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TODAY'S OTHER NEWS

Agency review website to name and shame fake reviewers

Estate and letting agency review site raterAgent says an analysis of its own website suggests that 17 per cent, or just over one in six, are fake - and it says it will name the culprits.

raterAgent claims these are typically by estate and letting agents themselves, or someone that they know, aiming to falsify their or their competitors’ reputation.

“It’s one of the reasons why we welcome the investigation by the Competition and Markets Authority into review websites, announced last week” says Mal McCallion, the site’s co-founder and chief executive. 

In raterAgent’s analysis 78 per cent of the fake submissions are estate and letting agents – or their partners, friends, family or other representatives – giving five star reviews to themselves. Another 14 per cent are one-star reviews given to competiors. 

“We are meticulously building evidence against repeat offenders and there will come a time, I’m sure, when we will have to ‘name and shame’ which agents are continually flouting our rules regarding fake reviews. I’d urge those indulging in it to stop it” says McCallion. 

raterAgent claims to use a ‘triple-lock’ check for fraudulent reviews, involving an algorithm pitching each review against 13 ‘cheating metrics’ analysing IP addresses, common fake phrase analysis and the agent’s cheating history. It then gives each review a grade out of 100 as to how likely it is to be fake. 

A moderator then goes through each review - the website claims this includes checking social media and electoral roll data to try to verify the  reviewer’s existence and any relationship to the reviewee.

The third check is to write to the reviewer of any that are believed to be fake, asking them to prove that they have been involved with the agent. Failure in this results in the submission being marked as ‘fake’ and not allowed onto the site.

McCallion describes himself as a “veteran of property technology start-ups Primelocation and Zoopla.” 

  • David Simpson

    We embraced the whole "Review culture" at the end of 2012 and with over 250 reviews can now claim to be "Hertford's most positively reviewed estate agency" which is a powerful message and as we continue to accumulate reviews; an unassailable position - we hope! - www.shepherdsofhertford.co.uk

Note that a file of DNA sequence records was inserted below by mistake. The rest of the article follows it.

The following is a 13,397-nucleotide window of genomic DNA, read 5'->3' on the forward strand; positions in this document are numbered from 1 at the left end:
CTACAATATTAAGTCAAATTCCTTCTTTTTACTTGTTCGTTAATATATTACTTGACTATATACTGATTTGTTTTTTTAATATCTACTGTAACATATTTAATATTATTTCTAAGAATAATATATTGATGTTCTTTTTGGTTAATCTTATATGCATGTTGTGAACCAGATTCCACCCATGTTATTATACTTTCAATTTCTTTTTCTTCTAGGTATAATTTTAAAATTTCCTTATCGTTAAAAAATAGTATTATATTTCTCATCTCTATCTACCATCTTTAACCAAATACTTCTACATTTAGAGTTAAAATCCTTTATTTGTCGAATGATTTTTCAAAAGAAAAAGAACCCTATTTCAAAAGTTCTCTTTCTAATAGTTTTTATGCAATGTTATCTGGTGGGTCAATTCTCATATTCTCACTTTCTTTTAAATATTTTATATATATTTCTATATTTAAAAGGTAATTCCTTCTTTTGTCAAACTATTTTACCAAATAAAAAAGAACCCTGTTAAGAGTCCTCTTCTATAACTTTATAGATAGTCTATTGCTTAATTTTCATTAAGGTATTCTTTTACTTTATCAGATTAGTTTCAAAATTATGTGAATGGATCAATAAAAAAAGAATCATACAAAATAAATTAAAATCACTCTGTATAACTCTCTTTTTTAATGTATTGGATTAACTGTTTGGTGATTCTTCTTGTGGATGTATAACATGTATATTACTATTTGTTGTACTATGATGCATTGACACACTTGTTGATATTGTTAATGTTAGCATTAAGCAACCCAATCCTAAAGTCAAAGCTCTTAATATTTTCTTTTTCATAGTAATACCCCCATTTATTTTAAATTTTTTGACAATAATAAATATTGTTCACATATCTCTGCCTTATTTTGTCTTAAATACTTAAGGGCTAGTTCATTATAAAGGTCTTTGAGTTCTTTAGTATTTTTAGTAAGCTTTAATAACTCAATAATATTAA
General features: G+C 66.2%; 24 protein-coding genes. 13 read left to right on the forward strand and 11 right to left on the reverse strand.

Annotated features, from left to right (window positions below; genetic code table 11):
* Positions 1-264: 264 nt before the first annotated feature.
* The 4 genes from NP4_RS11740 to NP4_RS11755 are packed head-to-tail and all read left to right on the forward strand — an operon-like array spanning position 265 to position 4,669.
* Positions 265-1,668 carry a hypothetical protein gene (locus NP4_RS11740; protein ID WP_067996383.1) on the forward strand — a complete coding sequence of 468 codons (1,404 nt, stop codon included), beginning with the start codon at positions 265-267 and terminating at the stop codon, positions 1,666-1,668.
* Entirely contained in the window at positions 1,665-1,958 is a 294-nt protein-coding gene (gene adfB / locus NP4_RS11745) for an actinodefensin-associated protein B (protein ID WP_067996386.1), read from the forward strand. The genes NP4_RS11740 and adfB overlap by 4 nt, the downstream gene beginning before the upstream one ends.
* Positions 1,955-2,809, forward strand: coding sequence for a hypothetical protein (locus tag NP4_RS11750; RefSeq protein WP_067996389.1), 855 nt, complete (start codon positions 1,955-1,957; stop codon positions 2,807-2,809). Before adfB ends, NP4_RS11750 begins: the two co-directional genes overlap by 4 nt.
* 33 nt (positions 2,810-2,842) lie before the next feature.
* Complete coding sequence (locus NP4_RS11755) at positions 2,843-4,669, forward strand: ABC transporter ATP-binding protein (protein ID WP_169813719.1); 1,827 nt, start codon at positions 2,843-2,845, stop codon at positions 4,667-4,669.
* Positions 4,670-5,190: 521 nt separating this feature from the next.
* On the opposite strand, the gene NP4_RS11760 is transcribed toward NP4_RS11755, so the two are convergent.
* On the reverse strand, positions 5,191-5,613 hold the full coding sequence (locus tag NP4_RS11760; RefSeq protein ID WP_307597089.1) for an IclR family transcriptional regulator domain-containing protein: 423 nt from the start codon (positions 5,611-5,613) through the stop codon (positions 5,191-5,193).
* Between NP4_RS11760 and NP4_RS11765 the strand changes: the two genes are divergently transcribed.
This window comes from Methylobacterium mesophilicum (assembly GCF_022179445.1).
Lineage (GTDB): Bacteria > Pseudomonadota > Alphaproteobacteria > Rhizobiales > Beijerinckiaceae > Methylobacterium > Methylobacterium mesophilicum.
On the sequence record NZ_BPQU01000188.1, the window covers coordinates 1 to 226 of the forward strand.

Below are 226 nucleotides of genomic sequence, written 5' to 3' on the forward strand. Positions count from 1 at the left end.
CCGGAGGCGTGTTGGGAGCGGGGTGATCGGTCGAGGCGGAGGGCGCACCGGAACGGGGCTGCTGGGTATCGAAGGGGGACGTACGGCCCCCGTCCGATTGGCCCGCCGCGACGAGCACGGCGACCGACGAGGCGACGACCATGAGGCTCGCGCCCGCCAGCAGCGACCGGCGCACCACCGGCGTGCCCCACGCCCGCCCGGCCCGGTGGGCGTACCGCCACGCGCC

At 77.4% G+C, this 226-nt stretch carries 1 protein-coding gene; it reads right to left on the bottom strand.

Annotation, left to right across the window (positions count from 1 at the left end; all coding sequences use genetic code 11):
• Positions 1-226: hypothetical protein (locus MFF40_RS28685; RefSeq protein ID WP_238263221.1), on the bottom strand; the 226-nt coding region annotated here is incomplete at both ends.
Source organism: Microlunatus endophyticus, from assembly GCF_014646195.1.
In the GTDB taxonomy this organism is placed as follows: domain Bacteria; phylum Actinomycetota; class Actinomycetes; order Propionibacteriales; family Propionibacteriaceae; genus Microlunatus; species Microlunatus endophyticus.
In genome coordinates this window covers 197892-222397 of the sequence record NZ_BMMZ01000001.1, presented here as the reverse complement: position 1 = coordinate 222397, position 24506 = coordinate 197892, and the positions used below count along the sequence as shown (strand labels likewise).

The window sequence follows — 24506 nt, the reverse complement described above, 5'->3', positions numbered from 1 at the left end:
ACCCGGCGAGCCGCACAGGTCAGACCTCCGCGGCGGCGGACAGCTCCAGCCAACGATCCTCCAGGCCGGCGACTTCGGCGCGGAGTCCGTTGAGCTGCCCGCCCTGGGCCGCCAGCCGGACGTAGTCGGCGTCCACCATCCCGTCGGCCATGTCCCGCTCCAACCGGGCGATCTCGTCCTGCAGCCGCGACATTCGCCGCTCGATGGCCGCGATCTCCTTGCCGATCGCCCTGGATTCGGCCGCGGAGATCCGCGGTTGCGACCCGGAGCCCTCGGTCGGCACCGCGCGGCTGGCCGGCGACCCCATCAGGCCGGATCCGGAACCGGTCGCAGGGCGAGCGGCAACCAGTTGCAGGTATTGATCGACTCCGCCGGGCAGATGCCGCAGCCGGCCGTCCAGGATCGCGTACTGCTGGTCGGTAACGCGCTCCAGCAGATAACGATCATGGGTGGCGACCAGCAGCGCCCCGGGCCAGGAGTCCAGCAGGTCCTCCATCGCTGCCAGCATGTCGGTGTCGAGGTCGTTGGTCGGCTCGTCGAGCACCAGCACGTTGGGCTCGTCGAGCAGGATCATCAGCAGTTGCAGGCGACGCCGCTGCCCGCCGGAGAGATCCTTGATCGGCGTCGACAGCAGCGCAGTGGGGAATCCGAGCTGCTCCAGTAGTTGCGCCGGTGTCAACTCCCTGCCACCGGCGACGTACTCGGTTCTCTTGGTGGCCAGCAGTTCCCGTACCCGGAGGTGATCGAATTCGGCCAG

• Rob  Davies

    Nice work, David Simpson. This is the positive side of the review system, showing how it can work to an agent's advantage and really enhance their reputation. Being able to say we are "Hertford's most positively reviewed estate agency' is a fantastic weapon in the locker.

    Sadly, the review system is also ripe for abuse. As we can see in the above article, 17% of reviews are fake. This is a potentially major problem and something that needs to be clamped down on as much as possible. It's something TripAdvisor, Booking.com and other review websites have to deal with on a regular basis, separating the genuine from the fake, and it's something all these new agent-rater websites will have to learn too.

  • Jon  Tarrey

    The way it's policed is something that needs to be looked at, but in theory it's a fantastic idea. It just needs to be monitored in a fair and scrupulous manner, which (admittedly) won't be all that easy.

  • Simon Shinerock

    We aimed our training towards obtaining genuine positive reviews over three years ago, there is no doubt of their value when done property, in the end if you cheat the only one you really fool is yourself

  • icon

    If raterAgent has a 'triple-lock' check for fake reviews and still has 17% fakes, what chance have we got? People will always try to cheat the system for their own benefit.

  • Jordan Mann

    @John Bamonte those 17% of reviews do not make it on to our site, any reviews that we find are fakes will not be published.

  • Jon  Tarrey

    @Jordan Mann - out of interest, how can you tell genuine reviews from fakes? Some might look fake but are actually genuine, or vice versa. What's the protocol?

  • Jordan Mann